I tend to depend blindly on what Raphael and Gabriel tell me, and they do not seem to me to want to sell me stuff I don’t need.  But I think I mean memory.  I have several fairly gigantic programmes on my computer(s)—the whacking gigantic-est of which is this monster professional homeopathic thingummy plus the several million book library that goes with it.  Plus Finale, the music composing software, which is a whole lot bigger than I need because it’s full of midi file stuff that I don’t want and won’t use but which I can’t bin, plus frelling Microsoft Office, of course—and the OED—and some more reference stuff that is probably by now available on line for a subscription, but given my broadband I’d rather have them on the computer.  And a few bell ringing programmes and . . .

            Raphael told me a while ago—I think when Finale went on—that the laptop was beginning to have moving-around-and-doing-things problems.  That’s when he stuffed in what more memory it would hold.  Which is now also full.  I’ve already got my photos on too many bits of external memory—I do still need a better answer for storage, presumably some kind of external hard drive.  This has been on the list for a while.  But it’s not going to happen now until I get SHADOWS turned in. . . . 

* * *

 * Most of which, strangely, were pink.  

** It has to be true.  I read it in Stephen Hawking.  Of course he was kind of talking about event horizons where your feet would have a different sense of time than your head, and you’d blow up anyway, but never mind.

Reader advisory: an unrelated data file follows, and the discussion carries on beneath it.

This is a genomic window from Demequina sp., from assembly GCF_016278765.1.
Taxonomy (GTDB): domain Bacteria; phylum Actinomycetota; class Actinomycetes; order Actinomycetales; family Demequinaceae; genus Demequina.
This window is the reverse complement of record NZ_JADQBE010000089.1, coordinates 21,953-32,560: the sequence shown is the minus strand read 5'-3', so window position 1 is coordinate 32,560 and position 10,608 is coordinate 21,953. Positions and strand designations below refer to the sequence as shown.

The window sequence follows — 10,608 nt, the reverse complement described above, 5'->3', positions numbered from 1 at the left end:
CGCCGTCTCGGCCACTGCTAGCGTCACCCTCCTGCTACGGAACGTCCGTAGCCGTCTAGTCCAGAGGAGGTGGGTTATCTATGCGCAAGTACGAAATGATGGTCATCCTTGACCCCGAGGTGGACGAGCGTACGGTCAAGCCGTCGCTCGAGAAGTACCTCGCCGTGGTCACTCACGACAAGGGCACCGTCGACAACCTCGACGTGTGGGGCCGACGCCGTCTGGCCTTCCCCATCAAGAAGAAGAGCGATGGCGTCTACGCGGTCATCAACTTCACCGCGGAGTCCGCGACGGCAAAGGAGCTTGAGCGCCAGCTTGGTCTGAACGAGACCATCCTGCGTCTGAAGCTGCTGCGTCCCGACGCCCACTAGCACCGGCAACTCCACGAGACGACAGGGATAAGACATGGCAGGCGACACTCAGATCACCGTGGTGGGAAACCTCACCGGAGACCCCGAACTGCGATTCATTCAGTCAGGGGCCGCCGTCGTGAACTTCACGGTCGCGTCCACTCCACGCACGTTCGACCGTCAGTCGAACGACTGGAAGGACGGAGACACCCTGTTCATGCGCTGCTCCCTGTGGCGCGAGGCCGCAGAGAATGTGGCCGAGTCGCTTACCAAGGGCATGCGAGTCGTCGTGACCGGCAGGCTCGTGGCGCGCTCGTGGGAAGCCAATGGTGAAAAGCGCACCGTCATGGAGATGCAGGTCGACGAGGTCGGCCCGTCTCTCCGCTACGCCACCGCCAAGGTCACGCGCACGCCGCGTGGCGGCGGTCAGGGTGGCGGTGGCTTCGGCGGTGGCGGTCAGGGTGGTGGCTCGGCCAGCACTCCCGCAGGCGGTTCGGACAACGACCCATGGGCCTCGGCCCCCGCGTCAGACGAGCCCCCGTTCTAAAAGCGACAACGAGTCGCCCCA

*** Whimper. 

† And a pair of PINK hand knit socks.  I don’t understand why you people are all so obsessed with pink. 

†† Or it may have something to do with the way my eyeballs turn red and my teeth grow long and pointy when they say oh?, and ask if I’ve ever written a real book. 

††† And how about that faster-than-light neutrino then. 

‡ Even if physics didn’t have different clues forty years ago 

‡‡ Although I could tell you stories about this too.  My eighth grade English teacher wanted to fail me to make my writing ‘freer’.  Um.  This would not have had this effect.^ 

^ Eighth grade was not a good year.  That was also the year of my first algebra teacher, whom I’ve already told you about, who said that I was the dumbest child she’d ever taught and I’d never get it. 

‡‡‡ They are also in nice lightweight trade-paper editions so you can read them in the bath. 

§ But I was also still in my phobic phase when it was published. 

§§ Humour does not seem to come easily to Mr Hawking, or Mr Mlodinaw in this company.